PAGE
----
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Asteroid inspection
In this artist’s conception, two astronauts make their way between their Orion capsule and a piece of an asteroid that’s been captured by a robotic spacecraft. (NASA via YouTube)

House Republicans are voicing renewed doubts about NASA’s plan to have astronauts study a piece of an asteroid – a turn of events that was expected for the transition to the Trump administration.

The Asteroid Redirect Mission, or ARM, was a trademark space initiative for President Barack Obama but has drawn GOP criticism for years. Critics saw the mission as an ill-planned detour on the road to the moon or Mars.

As currently conceived, the mission calls for a robotic spacecraft to visit a near-Earth asteroid, pull off a piece and bring it back to lunar orbit for study by a crew of astronauts in the mid-2020s.

NASA says the mission would serve as practice for a crewed journey to Mars and could serve as a test for diverting killer asteroids in the future. But leading House Republicans voiced skepticism about the mission’s utility in a letter sent to NASA Administrator Charles Bolden today.

The letter was signed by Lamar Smith, R-Texas, chairman of the House Science, Space and Technology Committee, as well as Brian Babin, R-Texas, chairman of the space subcommittee.

Smith and Babin took issue with a recent NASA news release saying that the scientific benefits of the asteroid mission were confirmed in a task force report.

“This press release is particularly peculiar, as it implies that the ARM has gained acceptance by advisory bodies,” Smith and Babin wrote. “NASA plans to issue contracts for ARM in a few short months. As the incoming administration evaluates ARM, it would benefit from clear guidance from both NASA and its advisory bodies. Similarly, it should be unencumbered by decisions made in the twilight of this administration’s term.”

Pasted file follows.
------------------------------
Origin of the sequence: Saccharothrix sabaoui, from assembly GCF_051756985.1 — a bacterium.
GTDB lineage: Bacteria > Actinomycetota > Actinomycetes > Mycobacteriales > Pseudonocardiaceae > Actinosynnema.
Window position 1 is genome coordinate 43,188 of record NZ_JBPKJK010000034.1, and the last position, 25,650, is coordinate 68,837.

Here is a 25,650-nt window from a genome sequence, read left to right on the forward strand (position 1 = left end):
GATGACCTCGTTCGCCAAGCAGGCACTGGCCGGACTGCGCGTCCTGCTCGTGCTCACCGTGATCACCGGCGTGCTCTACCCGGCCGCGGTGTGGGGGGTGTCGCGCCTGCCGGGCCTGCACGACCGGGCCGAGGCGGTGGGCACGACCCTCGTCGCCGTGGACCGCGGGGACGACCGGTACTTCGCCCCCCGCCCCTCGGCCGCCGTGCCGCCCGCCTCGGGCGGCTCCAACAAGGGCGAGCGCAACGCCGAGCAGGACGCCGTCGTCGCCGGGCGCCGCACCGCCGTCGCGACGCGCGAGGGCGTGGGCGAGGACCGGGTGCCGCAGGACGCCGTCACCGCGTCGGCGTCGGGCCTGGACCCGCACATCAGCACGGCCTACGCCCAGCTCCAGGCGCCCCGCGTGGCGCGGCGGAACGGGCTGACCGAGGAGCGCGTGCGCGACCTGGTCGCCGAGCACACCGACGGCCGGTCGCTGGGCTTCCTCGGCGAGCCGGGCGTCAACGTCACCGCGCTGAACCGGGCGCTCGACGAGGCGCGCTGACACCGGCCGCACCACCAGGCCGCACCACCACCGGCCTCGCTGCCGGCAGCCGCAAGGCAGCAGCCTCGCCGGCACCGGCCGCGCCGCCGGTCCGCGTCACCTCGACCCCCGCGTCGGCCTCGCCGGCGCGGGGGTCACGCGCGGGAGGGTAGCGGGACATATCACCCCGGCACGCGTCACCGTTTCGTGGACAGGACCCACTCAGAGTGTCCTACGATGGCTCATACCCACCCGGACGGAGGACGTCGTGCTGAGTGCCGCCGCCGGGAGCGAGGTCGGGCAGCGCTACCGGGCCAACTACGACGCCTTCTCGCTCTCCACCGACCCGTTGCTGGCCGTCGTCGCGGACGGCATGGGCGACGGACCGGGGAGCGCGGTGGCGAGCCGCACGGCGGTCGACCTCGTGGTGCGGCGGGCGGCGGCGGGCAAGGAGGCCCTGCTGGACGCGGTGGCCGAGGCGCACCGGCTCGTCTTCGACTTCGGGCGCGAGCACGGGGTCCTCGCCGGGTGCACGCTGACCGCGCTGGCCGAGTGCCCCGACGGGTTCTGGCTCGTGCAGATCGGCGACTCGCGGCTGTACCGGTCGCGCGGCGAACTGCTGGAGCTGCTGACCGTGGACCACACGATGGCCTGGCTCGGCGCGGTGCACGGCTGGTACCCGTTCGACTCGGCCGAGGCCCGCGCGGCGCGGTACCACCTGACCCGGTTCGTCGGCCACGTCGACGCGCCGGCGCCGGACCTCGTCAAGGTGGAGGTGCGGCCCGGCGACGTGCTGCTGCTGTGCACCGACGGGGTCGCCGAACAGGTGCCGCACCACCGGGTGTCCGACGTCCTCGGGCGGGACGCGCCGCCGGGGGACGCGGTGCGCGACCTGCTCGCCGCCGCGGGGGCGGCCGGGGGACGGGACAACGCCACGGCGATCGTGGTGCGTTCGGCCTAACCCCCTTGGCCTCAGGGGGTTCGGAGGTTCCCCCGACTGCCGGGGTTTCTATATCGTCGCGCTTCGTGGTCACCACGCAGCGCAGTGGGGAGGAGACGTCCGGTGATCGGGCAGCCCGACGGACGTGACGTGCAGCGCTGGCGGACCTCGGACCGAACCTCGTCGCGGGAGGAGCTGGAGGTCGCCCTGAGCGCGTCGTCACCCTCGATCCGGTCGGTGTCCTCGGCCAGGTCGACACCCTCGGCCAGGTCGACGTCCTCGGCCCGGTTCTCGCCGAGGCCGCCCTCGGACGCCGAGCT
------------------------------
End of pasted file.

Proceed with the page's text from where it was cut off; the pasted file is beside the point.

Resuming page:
Smith and Babin pointed to questions that have been raised in the past about the mission’s merits, and called upon Bolden to provide all of the documentation associated with preparation of the report and the news release by Dec. 13.

Also today, President-elect Donald Trump’s transition website posted word that Christopher Shank would be part of the space agency’s “landing team.” Such teams facilitate the handover from one administration to the next.

Shank was most recently the policy and coalitions director for the House Science Committee, and previously served as Smith’s deputy chief of staff. He was part of NASA’s leadership team during the George W. Bush administration.

Mark Albrecht, who was executive director of the White House National Space Council during the George H.W. Bush administration, was named to Trump’s landing team for the Department of Defense.

Shank has not commented on how NASA’s role might change, but in the past, advisers to Trump have said the space agency would be refocused on deep-space exploration. Commercial space ventures are likely to get a bigger role in logistics for the International Space Station, in line with current trends.

Plans for lunar exploration and settlement are likely to get more attention, while NASA’s role in Earth science and particularly climate science is expected to be de-emphasized. Some Earth observation projects could be shifted over to the National Oceanic and Atmospheric Administration, which already partners with NASA on missions such as the recently launched GOES-R weather satellite.

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